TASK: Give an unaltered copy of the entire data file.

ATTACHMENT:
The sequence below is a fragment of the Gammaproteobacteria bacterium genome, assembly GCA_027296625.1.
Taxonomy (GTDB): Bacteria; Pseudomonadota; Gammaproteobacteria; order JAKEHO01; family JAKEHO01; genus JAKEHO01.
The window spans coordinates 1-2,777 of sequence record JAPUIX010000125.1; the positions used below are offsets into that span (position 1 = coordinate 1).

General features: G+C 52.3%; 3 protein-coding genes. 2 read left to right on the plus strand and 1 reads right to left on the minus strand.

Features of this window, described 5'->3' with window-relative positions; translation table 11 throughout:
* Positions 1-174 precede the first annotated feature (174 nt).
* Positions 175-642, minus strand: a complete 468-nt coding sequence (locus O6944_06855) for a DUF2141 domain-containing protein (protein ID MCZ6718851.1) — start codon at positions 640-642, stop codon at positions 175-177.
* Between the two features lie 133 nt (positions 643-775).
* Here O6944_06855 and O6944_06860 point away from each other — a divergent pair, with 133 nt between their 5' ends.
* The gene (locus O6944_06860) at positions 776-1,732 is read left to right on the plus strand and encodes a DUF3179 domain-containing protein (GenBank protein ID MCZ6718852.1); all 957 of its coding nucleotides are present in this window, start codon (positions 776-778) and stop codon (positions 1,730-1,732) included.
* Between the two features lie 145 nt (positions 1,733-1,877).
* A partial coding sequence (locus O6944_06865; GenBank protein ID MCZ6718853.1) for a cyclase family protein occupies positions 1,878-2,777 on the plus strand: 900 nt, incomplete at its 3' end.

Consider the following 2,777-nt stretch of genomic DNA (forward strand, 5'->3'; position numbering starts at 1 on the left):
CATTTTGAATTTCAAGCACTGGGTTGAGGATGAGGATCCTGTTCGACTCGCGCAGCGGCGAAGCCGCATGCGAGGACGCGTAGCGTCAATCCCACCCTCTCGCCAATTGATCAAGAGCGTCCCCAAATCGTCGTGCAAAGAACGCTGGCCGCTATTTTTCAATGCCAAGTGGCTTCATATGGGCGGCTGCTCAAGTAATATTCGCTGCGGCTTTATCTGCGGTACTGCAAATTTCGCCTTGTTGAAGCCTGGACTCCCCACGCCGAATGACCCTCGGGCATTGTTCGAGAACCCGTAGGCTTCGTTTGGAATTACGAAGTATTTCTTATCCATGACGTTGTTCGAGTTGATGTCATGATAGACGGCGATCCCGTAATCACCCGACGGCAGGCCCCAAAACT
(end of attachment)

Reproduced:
The sequence below is a fragment of the Gammaproteobacteria bacterium genome, assembly GCA_027296625.1.
Taxonomy (GTDB): Bacteria; Pseudomonadota; Gammaproteobacteria; order JAKEHO01; family JAKEHO01; genus JAKEHO01.
The window spans coordinates 1-2,777 of sequence record JAPUIX010000125.1; the positions used below are offsets into that span (position 1 = coordinate 1).

General features: G+C 52.3%; 3 protein-coding genes. 2 read left to right on the plus strand and 1 reads right to left on the minus strand.

Features of this window, described 5'->3' with window-relative positions; translation table 11 throughout:
* Positions 1-174 precede the first annotated feature (174 nt).
* Positions 175-642, minus strand: a complete 468-nt coding sequence (locus O6944_06855) for a DUF2141 domain-containing protein (protein ID MCZ6718851.1) — start codon at positions 640-642, stop codon at positions 175-177.
* Between the two features lie 133 nt (positions 643-775).
* Here O6944_06855 and O6944_06860 point away from each other — a divergent pair, with 133 nt between their 5' ends.
* The gene (locus O6944_06860) at positions 776-1,732 is read left to right on the plus strand and encodes a DUF3179 domain-containing protein (GenBank protein ID MCZ6718852.1); all 957 of its coding nucleotides are present in this window, start codon (positions 776-778) and stop codon (positions 1,730-1,732) included.
* Between the two features lie 145 nt (positions 1,733-1,877).
* A partial coding sequence (locus O6944_06865; GenBank protein ID MCZ6718853.1) for a cyclase family protein occupies positions 1,878-2,777 on the plus strand: 900 nt, incomplete at its 3' end.

Consider the following 2,777-nt stretch of genomic DNA (forward strand, 5'->3'; position numbering starts at 1 on the left):
CATTTTGAATTTCAAGCACTGGGTTGAGGATGAGGATCCTGTTCGACTCGCGCAGCGGCGAAGCCGCATGCGAGGACGCGTAGCGTCAATCCCACCCTCTCGCCAATTGATCAAGAGCGTCCCCAAATCGTCGTGCAAAGAACGCTGGCCGCTATTTTTCAATGCCAAGTGGCTTCATATGGGCGGCTGCTCAAGTAATATTCGCTGCGGCTTTATCTGCGGTACTGCAAATTTCGCCTTGTTGAAGCCTGGACTCCCCACGCCGAATGACCCTCGGGCATTGTTCGAGAACCCGTAGGCTTCGTTTGGAATTACGAAGTATTTCTTATCCATGACGTTGTTCGAGTTGATGTCATGATAGACGGCGATCCCGTAATCACCCGACGGCAGGCCCCAAAACT